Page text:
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Senate shows solidarity for protestors

On Monday, September 26, CSA unanimously passed a resolution in solidarity with the Sacred Stone Camp protesters against the Dakota Access Pipeline.

“Solidarity is us saying we see you and we are with you,” said CSA President Tiffany Thet ’17. “We are an ally. We acknowledge the pain of the tribes and the protestors.”

Allison Tucker ’18, Environmental Advisory Committee Liaison, came up with the idea for the resolution, and she, along with Senators Riley Irish ’19 and Malia Molina ’18, drafted the legislation.

“I brought the idea of a resolution to CSA because I wanted to have a dialogue about this national protest regarding indigenous rights and water security at Carleton,” Tucker said. “After discussing with other CSA members, a resolution seemed like a tangible, active step to show our support for the Sacred Stone Camp protesters.”

In the resolution, the Senate explains its concerns that pipeline construction would destroy culturally significant areas, limit indigenous rights and threaten Midwest water sources.

The Dakota Access Pipeline Project would cover 1,172 miles, moving 470,000 barrels of domestically produced crude oil each day from the Bakken and Three Forks areas of North Dakota to existing pipelines in Illinois. The pipeline would come within half a mile of the Standing Rock Sioux reservation. Protesters say the pipeline would destroy important heritage sites and would threaten the Missouri River. Those in support of the pipeline say it will create jobs, bring in tax revenue and make the United States less dependent on foreign oil.

“This resolution is a sign that CSA cares about issues at Carleton and around the world that affect Carleton students and wants to take pro-active steps to influence change and further spark dialogue,” Tucker said.

Of the resolution, Thet said, “We want to whole campus to stand with us and our message of solidarity.”

The resolution stated that Thet would present the resolution to President Steven Poskanzer and the College Council. Poskanzer heard about the resolution both from Thet and from Dean of Students Carolyn Livingston. He explained that the college as an institution does not take stances on political issues.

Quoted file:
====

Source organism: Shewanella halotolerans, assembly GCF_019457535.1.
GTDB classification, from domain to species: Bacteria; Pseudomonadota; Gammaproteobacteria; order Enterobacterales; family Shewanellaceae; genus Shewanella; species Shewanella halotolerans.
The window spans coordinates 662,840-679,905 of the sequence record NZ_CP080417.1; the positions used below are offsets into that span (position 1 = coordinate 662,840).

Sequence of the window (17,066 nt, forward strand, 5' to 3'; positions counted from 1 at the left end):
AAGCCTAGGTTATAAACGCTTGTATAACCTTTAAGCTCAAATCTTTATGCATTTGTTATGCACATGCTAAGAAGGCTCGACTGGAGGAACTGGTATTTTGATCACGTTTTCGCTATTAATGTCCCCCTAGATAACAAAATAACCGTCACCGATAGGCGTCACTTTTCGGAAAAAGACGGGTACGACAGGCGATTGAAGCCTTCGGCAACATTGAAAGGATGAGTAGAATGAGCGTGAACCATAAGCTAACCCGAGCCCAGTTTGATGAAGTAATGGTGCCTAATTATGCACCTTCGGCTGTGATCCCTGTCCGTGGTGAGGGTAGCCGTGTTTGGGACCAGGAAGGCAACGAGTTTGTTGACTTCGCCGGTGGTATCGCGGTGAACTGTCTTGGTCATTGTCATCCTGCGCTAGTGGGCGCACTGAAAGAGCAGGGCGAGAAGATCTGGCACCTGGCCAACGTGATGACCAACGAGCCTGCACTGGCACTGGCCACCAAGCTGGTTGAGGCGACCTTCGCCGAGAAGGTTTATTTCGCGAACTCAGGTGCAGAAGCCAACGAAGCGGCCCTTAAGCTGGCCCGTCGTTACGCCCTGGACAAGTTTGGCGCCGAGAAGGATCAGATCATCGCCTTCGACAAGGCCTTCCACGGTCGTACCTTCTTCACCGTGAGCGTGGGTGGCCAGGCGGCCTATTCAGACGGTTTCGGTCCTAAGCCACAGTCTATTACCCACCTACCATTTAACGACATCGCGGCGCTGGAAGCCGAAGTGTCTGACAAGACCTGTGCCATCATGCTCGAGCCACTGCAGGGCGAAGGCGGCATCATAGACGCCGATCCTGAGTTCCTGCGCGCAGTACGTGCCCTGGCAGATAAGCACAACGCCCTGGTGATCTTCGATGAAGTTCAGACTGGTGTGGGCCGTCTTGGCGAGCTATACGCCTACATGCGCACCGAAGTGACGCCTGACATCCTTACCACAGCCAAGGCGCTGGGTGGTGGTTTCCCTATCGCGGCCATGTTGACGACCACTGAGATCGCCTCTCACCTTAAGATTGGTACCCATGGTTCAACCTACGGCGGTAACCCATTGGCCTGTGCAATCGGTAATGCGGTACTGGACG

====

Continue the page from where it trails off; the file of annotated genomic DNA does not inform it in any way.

“The college’s function as an institution allows us to critique and think about all issues would be compromised if we were to get involved in political issues,” he said.

However, Poskanzer clarified that there are campus programs and organizations through which students can show their solidarity with the Dakota Access Pipeline protesters. He cited the Center for Community & Civic Engagement, political groups and student organizations as ways for the Carleton community to learn about and get involved with political issues. The last time CSA passed a resolution was in 2012, when it issued a statement against the Minnesota Voter ID Amendment.

Looking forward to the rest of this academic year, Thet said, “I foresee that this resolution will encourage more resolutions … We want CSA Senate to be proactive this year and take formal stances on certain issues. But, we are obviously concerned about quality over quantity.”

Thet also urged non-senators to bring forward resolutions to CSA, citing her desire for the entire student-body—not just CSA senators—to take an active role in student government.

Similarly, Tucker explained, “CSA will continue to care about social justice and breaking down patterns of oppression. I look forward to whatever else CSA does this year to implement as much positive change as possible.”

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